Who were the early influences on your career? Did being related to Sir Tom Courtenay have an influence on you catching the acting bug?
Being related to Tom didn’t have anything to do with me getting into acting; I got into it by accident. I was a huge fan of the film Bugsy Malone as a kid - I watched it over and over again, and when I was about 10 my primary school did a production and I got the part of Bugsy. The following year a local theatre company were staging a production and advertised open auditions in the paper. I was encouraged by family and family fiends to go for it and again I landed the part of Bugsy. I joined the company and took part in youth theatre classes at weekends and it just kind of rolled on from there really. I also did a lot of sport as a kid, playing rugby for school, Sunday league and county level, as well as football. Bit by bit acting took over. When you’re turning up for ‘Smike’ rehearsals having come straight from A&E with your knee stitched up from a morning rugby match something has to give [laughs].
By the time I was 16, I had landed a lead role in BBC TV film called Criminal and I was off and running. I didn’t know Tom Courtenay when I was growing up and it wasn’t until I was in my mid-teens that I stared taking an interest in his career, watching films like The Loneliness of The Long Distance Runner and Billy Liar. He certainly did inspire me to think it was possible. He’s a wonderful actor and I’d love to work with him. I also liked watching actors such as Gary Oldman, Michael Caine, Anthony Hopkins, Albert Finney, James Woods, Robert DeNiro and too many others to mention.
What are your favourite films and TV shows? And which, if any, have any influenced your acting career?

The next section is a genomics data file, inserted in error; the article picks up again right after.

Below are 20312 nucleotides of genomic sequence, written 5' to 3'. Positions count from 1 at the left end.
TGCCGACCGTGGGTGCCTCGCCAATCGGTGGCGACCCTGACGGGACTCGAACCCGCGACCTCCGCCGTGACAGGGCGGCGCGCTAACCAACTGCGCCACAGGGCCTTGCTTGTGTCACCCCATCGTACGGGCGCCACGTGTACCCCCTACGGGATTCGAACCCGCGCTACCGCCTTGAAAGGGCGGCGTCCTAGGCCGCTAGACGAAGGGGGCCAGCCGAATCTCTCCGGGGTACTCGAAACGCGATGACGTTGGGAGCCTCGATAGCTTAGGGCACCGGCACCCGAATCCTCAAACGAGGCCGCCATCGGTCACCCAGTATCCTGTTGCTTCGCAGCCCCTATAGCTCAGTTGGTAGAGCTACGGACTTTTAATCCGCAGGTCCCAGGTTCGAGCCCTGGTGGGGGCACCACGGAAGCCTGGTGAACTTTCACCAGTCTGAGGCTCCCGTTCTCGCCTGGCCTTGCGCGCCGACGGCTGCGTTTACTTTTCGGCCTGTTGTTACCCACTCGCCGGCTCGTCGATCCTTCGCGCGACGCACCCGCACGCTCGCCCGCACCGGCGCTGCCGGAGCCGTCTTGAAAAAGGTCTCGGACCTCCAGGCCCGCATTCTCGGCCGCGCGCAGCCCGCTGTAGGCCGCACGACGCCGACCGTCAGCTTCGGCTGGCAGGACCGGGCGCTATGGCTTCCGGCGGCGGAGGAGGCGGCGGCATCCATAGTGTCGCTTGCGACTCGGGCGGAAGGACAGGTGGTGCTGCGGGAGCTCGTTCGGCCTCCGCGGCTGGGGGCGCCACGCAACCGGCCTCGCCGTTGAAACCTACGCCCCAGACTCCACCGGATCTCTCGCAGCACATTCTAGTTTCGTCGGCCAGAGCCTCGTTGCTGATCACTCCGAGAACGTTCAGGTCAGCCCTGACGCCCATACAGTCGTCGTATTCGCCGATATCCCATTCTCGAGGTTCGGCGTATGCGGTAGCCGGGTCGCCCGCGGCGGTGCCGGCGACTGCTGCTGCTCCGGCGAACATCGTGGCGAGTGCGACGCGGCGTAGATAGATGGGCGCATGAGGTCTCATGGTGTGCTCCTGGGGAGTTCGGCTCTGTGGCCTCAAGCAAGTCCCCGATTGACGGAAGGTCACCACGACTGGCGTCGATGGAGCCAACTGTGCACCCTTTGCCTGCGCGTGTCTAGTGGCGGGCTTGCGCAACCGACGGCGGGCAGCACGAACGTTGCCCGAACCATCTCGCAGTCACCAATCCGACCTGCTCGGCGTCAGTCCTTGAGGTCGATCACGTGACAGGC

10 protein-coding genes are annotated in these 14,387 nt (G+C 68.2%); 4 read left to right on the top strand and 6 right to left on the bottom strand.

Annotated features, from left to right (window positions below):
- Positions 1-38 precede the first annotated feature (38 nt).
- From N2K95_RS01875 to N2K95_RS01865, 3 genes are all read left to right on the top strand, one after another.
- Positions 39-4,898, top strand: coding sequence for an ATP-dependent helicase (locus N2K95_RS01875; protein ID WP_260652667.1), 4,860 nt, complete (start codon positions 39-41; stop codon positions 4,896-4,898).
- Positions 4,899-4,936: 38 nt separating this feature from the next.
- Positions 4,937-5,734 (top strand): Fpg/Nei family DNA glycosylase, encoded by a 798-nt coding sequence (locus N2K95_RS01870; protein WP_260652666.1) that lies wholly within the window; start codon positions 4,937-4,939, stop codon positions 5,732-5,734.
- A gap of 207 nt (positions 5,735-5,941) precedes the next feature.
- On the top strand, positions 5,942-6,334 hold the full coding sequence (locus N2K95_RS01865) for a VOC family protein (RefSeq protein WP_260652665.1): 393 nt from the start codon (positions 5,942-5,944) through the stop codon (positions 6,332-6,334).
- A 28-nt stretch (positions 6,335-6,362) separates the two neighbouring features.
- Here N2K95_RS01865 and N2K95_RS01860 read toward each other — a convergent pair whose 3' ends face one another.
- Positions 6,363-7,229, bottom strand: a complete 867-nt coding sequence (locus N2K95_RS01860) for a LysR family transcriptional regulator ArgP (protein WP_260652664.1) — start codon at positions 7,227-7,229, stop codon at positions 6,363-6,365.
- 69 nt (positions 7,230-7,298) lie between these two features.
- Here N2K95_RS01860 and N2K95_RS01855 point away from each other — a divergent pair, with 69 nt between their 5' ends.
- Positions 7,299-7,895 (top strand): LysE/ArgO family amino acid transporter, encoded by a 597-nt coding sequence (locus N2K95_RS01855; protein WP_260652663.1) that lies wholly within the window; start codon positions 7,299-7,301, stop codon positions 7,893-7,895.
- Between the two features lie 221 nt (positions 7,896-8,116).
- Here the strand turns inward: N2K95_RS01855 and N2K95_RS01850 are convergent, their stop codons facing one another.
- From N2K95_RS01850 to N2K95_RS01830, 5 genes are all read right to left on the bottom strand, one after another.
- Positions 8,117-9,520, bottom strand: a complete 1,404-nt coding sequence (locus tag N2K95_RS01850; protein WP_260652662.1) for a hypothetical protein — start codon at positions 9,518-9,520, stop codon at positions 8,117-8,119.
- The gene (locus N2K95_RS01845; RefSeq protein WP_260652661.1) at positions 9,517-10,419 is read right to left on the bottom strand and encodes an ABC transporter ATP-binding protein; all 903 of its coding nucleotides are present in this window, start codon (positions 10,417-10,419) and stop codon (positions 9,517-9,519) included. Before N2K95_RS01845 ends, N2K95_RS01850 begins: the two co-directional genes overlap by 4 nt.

There have been so many brilliant TV series over the last 10 years or so, with so many respected actors and I’ve seen so many great films, so it’s a tough question for me to be specific as to my favourites ones, ones that I think are the best or ones that have influenced me because as I name one I think of another, the list goes on…That said, I remember seeing Once Upon A Time In Americawhen I was about 18 and that blew me away. I’ve not seen it since but I remember it having an effect on me. I’ve probably watched Withnail and I more times than any another film - its superb, though I’m not sure how much it’s influenced me other than not to end up like Withnail…
I enjoy watching actors like the ones I’ve already mentioned, but also the likes of Al Pacino, Sean Penn, Joe Pesci, Ed Norton, Brad Pitt, William H Macy, Johnny Depp, Denzel Washington, Christian Bale, Daniel Day Lewis. And Peter Mullan and Eddie Marsan, who are in Tyrannosaur, are incredible in everything.
If you could go back in time and play a role in any film, which would it be?
Jimmy in Quadrophenia springs to mind! I LOVE that film and what a role for a young guy to land - Phil Daniels was great in it. It’s another film I have seen many times and have often thought I’d loved to have played that part. Or Harry Potter…he’s minted.
I’d loved to have played Jimmy in Quadrophenia. Or Harry Potter…he’s minted.
You star in Paddy Considine’s directorial debut, Tyrannosaur (my favourite film of 2011). Congratulations on a great performance as Bod - how did you find the experience?
Glad you liked it. It was an incredible experience, a total pleasure and a film I’m extremely proud of! Working on Tyrannosaur was one of the best experiences I’ve had in my career. We shot it with a small crew on a small budget, and there was a real feeling by everybody on the set that we were making something very special. When you are working with such a talented guy like Paddy, and you’ve got scenes with Peter Mullan, you’re going to be in for a good time!
As you mention, in Tyrannosaur you shared scenes with Peter Mullan, one of British cinema’s criminally underrated actors, did you learn much from acting with him?
Less is often more. What is great about Peter is he’s very relaxed on set, very generous and very welcoming. He’s all about what’s best for the scene, not what’s best for him as the lead actor. He doesn’t walk around set being moody ‘in character’ and he’ll be chatting with you, often telling one of his many and brilliant anecdotes…then the 1st AD or Paddy would shout “turn over/action” and he’d just get to work. I’d love to work with him again, he’s a genius.
Working on Tyrannosaur was one of the best experiences I’ve had in my career. We shot it with a small crew on a small budget, and there was a real feeling that we were making something very special.